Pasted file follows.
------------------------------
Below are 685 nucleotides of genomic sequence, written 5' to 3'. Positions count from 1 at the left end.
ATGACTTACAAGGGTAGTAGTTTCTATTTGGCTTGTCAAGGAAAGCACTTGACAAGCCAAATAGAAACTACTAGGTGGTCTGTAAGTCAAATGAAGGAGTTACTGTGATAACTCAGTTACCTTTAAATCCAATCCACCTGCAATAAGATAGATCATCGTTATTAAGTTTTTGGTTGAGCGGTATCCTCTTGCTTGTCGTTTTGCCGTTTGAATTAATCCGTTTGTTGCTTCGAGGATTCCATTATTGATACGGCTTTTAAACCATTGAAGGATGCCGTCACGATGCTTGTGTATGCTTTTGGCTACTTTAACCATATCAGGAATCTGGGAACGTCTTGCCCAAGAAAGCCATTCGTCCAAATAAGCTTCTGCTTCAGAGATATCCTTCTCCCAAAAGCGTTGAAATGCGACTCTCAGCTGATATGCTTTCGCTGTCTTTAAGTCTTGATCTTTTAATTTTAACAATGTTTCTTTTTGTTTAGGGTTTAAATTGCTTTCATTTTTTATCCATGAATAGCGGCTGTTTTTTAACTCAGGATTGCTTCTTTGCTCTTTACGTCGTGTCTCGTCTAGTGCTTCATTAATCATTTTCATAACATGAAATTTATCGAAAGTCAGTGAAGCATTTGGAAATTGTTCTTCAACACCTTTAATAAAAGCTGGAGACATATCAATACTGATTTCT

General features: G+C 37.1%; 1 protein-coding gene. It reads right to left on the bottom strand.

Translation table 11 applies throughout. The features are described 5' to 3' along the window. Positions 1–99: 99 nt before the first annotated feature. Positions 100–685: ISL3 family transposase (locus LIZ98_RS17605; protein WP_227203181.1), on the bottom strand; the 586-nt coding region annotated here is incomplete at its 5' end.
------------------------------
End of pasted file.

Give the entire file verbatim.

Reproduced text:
Below are 685 nucleotides of genomic sequence, written 5' to 3'. Positions count from 1 at the left end.
ATGACTTACAAGGGTAGTAGTTTCTATTTGGCTTGTCAAGGAAAGCACTTGACAAGCCAAATAGAAACTACTAGGTGGTCTGTAAGTCAAATGAAGGAGTTACTGTGATAACTCAGTTACCTTTAAATCCAATCCACCTGCAATAAGATAGATCATCGTTATTAAGTTTTTGGTTGAGCGGTATCCTCTTGCTTGTCGTTTTGCCGTTTGAATTAATCCGTTTGTTGCTTCGAGGATTCCATTATTGATACGGCTTTTAAACCATTGAAGGATGCCGTCACGATGCTTGTGTATGCTTTTGGCTACTTTAACCATATCAGGAATCTGGGAACGTCTTGCCCAAGAAAGCCATTCGTCCAAATAAGCTTCTGCTTCAGAGATATCCTTCTCCCAAAAGCGTTGAAATGCGACTCTCAGCTGATATGCTTTCGCTGTCTTTAAGTCTTGATCTTTTAATTTTAACAATGTTTCTTTTTGTTTAGGGTTTAAATTGCTTTCATTTTTTATCCATGAATAGCGGCTGTTTTTTAACTCAGGATTGCTTCTTTGCTCTTTACGTCGTGTCTCGTCTAGTGCTTCATTAATCATTTTCATAACATGAAATTTATCGAAAGTCAGTGAAGCATTTGGAAATTGTTCTTCAACACCTTTAATAAAAGCTGGAGACATATCAATACTGATTTCT

General features: G+C 37.1%; 1 protein-coding gene. It reads right to left on the bottom strand.

Translation table 11 applies throughout. The features are described 5' to 3' along the window. Positions 1–99: 99 nt before the first annotated feature. Positions 100–685: ISL3 family transposase (locus LIZ98_RS17605; protein WP_227203181.1), on the bottom strand; the 586-nt coding region annotated here is incomplete at its 5' end.